An official website of the United States government.

The .gov means it’s official.
Federal government websites always use a .gov or .mil domain. Before sharing sensitive information online, make sure you’re on a .gov or .mil site by inspecting your browser’s address (or “location”) bar.

This site is also protected by an SSL (Secure Sockets Layer) certificate that’s been signed by the U.S. government. The https:// means all transmitted data is encrypted — in other words, any information or browsing history that you provide is transmitted securely.

English Ivy Resources

Displaying 1 to 20 of 23

Search Help

Washington State Noxious Weed Control Board.

University of Georgia. Center for Invasive Species and Ecosystem Health.

Provides state, county, point and GIS data. Maps can be downloaded and shared. See also: Atlantic Ivy

University of Tennessee. Institute of Agriculture.

Mississippi State University. Extension.

Clemson University Cooperative Extension. Home and Garden Information Center.

USDA. FS. Rocky Mountain Research Station. Fire Sciences Laboratory.

Maryland Department of Natural Resources. Forest Service.

See also: Includes Invasive Plants and Insects Fact Sheets for additional species to help control invasive species in Maryland

DOI. NPS. Olympic National Park.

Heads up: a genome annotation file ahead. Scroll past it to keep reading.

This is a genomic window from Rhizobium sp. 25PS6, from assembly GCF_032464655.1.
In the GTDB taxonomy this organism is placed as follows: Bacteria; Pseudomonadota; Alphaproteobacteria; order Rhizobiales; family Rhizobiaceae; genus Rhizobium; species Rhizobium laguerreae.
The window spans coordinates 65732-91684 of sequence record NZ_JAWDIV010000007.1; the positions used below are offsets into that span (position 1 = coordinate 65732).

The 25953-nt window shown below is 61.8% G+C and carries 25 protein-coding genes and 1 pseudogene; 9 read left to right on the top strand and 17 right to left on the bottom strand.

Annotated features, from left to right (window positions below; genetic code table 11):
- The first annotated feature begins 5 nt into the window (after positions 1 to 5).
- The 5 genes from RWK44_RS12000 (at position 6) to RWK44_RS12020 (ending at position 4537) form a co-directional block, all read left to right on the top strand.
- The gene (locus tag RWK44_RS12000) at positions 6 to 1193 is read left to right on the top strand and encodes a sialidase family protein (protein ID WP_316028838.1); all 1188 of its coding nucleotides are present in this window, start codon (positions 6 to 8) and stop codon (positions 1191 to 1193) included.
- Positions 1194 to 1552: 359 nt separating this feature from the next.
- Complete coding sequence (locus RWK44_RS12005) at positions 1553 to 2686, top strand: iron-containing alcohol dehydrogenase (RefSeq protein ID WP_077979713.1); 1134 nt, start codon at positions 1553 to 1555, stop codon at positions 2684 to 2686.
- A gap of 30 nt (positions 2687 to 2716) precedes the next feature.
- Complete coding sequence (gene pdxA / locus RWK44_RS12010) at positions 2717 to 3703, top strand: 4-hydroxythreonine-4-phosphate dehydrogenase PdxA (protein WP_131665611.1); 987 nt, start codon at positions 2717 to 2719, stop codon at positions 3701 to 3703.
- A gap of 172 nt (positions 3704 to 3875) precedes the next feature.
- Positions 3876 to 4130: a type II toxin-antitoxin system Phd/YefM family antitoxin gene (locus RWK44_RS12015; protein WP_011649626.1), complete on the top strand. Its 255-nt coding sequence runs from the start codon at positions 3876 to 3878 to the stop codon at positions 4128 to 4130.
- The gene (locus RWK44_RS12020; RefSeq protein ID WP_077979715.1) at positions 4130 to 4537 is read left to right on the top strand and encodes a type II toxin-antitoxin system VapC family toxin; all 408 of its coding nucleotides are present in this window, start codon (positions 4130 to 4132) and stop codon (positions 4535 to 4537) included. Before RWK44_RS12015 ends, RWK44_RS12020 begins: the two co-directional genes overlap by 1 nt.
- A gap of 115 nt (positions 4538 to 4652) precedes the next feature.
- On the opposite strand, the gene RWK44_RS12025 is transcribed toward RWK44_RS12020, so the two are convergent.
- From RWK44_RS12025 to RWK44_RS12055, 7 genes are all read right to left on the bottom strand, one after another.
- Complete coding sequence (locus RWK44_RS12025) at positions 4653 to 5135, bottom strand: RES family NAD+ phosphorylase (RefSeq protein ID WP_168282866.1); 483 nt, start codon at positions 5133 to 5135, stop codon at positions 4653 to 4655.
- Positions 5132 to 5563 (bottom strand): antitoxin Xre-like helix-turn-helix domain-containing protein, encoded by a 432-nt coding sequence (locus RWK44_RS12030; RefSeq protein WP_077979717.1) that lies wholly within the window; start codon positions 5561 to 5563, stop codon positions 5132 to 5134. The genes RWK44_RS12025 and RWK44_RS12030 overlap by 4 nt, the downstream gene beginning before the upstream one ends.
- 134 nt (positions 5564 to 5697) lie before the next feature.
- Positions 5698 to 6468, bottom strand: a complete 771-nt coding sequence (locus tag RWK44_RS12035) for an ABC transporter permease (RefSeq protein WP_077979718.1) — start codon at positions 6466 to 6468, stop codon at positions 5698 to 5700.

Pennsylvania Department of Conservation and Natural Resources.

See also: Invasive Plant Fact Sheets for plant species (trees, shrubs, vines, herbs and aquatic plants) that have impacted the state's natural lands

Mississippi State University. Geosystems Research Institute.

See also: Species Factsheets for more fact sheets

North Carolina Department of Agriculture and Consumer Services. Forest Service.

See also: Forest Health Publications for more Invasive Species Leaflets

California Department of Fish and Wildlife.

Oregon State University. Extension Service.

North Carolina State University. Cooperative Extension. Going Native: Urban Landscaping for Wildlife with Native Plants.

University of Georgia. Center for Invasive Species and Ecosystem Health.

King County Department of Natural Resources (Washington). Water and Land Resources Division.

USDA. NRCS. National Plant Data Center.

English ivy is native to Europe and was introduced to the U.S. via the nursery trade. The earliest records of naturalization are from the 1870s. English ivy competes with native plants and can spread into tree canopies.